With the series »Vienna Art Spaces«, PW-Magazine offers insights into the dynamic landscape of contemporary art spaces in Vienna.
The co-founders of Significant Other, Laura Amann – curator, architect, and as of late part of the WHW (What, How & for Whom) curatorial team at the Kunsthalle Wien – and the curator and critic Jen Kratochvil discuss the alliance of art and architecture, accessibility, and the steps from the exhibition space into the public space.
Significant Other (SO) positions itself as a discursive platform. What characterizes a discursive space and how does the discursivity become visible in your work?
When we started to discuss what SO could be, it was quickly clear that we wanted to operate at a faster pace than larger institutions, reacting to challenges and urgencies at hand, at the same time slower than usual independent spaces, meaning less improvised and with a certain dramaturgy – with all advantages and disadvantages this might entail. The discursive aspects, we think, happen at different levels, paces and in different shapes – the main one being the actual collaboration with the artists, but also other institutions, which usually entails a processual exchange over a longer period and a site-specific new commission. Another important discursive aspect for us has been the approach to see what we can get out of architectural thinking and theory within the contemporary art context and vice versa and lastly we’ve tried to sneak in smaller curatorial experiments, mainly conducted through our writing – all in all things that we feel are only possible at this specific scale and situation. So there is a certain structural discursivity but of course also one within the content – if you look at the artists we’ve worked with, they usually have heavily research-based practices and their shows at SO allowed them to open up or continue another chapter in their critical thinking - be it Wendelien van Oldenborgh de- and reconstructing a cinematic machine, Haris Epaminonda creating a conceptual link to her Secession show which happened at the same time or Celine Condorelli using her show literally as a testing ground and maquette for an upcoming large scale commission in public space – while at the same time all these shows followed a red thread defined by moments where art and architecture meet.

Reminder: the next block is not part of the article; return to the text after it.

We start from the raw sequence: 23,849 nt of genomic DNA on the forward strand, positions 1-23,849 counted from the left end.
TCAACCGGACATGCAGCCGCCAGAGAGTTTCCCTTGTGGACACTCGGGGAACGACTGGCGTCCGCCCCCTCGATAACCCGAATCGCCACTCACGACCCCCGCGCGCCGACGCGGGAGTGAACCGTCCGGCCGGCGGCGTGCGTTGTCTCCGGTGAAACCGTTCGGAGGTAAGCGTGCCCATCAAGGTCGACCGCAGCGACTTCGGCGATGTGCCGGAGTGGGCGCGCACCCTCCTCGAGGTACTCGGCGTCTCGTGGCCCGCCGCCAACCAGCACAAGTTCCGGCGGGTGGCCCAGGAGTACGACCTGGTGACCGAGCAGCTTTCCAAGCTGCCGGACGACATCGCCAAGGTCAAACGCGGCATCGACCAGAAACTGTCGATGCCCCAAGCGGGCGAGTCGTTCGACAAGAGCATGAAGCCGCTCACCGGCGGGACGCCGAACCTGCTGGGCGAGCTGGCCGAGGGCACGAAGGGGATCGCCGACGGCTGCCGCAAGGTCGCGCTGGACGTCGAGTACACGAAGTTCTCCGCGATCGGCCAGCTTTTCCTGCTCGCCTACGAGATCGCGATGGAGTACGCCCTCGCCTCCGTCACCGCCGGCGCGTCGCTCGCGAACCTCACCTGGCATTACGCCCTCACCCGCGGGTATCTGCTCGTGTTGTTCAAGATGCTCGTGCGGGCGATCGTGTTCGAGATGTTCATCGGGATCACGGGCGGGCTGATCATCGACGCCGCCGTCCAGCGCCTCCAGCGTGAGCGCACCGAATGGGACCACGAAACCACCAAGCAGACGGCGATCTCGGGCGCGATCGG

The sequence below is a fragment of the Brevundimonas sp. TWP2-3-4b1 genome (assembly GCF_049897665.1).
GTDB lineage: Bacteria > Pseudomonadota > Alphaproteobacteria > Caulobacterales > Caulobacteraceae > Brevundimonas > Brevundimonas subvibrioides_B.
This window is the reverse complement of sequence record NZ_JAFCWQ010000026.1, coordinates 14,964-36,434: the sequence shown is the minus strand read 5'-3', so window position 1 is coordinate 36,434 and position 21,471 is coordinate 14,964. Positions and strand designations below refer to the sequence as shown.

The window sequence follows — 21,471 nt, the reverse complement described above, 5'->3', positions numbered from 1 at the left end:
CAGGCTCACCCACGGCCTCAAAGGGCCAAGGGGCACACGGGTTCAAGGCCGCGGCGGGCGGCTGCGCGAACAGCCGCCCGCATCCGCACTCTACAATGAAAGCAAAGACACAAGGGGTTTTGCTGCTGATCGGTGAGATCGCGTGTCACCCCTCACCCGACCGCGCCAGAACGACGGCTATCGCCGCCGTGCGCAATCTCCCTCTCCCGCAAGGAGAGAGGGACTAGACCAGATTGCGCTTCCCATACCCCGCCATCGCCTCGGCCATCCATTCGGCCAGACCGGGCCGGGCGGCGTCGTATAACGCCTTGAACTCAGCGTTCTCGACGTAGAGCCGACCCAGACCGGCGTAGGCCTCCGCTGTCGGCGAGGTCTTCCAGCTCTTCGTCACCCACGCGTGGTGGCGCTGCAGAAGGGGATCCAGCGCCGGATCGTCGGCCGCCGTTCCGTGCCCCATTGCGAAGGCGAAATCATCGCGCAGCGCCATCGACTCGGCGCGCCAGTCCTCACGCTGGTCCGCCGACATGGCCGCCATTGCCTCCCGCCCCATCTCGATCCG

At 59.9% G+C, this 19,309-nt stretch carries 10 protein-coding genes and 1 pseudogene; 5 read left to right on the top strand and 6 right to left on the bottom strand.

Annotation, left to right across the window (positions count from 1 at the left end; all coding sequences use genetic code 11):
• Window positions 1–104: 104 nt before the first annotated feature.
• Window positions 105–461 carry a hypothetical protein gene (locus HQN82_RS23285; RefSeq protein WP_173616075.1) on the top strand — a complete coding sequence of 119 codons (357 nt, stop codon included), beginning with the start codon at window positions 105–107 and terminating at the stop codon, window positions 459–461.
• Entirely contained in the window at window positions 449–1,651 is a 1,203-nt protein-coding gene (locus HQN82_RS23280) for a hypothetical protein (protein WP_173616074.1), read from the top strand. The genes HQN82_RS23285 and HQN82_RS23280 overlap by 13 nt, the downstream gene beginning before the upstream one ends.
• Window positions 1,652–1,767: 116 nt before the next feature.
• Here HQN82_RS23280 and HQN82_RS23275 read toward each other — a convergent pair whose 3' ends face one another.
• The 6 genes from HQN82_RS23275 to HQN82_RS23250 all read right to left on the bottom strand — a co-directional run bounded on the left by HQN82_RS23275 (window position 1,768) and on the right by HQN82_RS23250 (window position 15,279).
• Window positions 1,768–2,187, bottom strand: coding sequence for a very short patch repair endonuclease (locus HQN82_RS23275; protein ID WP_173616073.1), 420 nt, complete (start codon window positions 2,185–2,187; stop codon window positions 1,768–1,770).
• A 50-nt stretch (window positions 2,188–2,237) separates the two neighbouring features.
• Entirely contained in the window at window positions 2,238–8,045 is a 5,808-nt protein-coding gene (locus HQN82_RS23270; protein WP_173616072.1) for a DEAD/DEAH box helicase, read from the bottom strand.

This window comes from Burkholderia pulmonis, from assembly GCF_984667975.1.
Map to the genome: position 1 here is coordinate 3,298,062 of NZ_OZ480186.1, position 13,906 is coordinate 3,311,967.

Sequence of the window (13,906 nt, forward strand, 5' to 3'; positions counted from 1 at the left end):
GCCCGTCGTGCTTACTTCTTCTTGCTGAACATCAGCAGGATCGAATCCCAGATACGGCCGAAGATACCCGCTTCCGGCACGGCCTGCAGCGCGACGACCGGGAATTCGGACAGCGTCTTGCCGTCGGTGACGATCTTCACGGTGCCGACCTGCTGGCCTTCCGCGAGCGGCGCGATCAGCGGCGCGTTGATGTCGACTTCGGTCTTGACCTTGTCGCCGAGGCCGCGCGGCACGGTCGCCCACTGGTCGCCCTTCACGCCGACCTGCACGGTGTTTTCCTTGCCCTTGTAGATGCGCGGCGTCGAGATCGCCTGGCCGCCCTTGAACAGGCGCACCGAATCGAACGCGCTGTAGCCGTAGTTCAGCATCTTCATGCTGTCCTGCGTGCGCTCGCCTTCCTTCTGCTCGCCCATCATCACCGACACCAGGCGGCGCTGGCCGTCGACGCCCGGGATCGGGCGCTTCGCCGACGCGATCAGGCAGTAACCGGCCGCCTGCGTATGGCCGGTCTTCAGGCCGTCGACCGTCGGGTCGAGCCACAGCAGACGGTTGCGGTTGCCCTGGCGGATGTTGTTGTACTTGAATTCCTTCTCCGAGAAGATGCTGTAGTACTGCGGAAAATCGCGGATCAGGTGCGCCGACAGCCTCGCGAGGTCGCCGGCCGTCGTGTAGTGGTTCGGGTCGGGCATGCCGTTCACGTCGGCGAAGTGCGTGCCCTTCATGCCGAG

SO mediates between visual arts and public space – what possibilities can such a juxtaposition open up? What is the idea behind the SOSO initiative?
Already the name of the space itself foreshadows various forms of close relationships, both figuratively and literally, be it the relation between contemporary art and public space as you mentioned, between art and architecture, between the respective scenes of Vienna and Prague, between the invited artists and us and most importantly the context and audience. The attempt to mediate between visual arts and public space comes from a place to see where the potentials of the unholy marriage of art and architecture are, possible answers being: the conceptual potential of site-specificity, the power of a certain immediacy, ideas of accessibility and low threshold and a completely different public as well as discussion around it. Our presence in public space usually starts with little things. For instance by making all the shows for the most part accessible just by mere looking through the window – reacting to the impossibility for instance to have actual opening hours but also catering to other audiences that would not go into a gallery but are nonetheless curious, by activating the parking spot with a so-called »parklet« which neighbors and passers-by have been using during summer as a place for leisure while reconquering space within the city usually reserved for cars – regardless of whether one is interested in art. Our most wholesome step into public space was a festival m3 / Art in Space that we were invited to curate in Prague during the summer of 2018 where we tried to explore the very question of what public space could mean for a city overrun by tourism and temporary inhabitants through a series of new site-specific works of a group of international artists.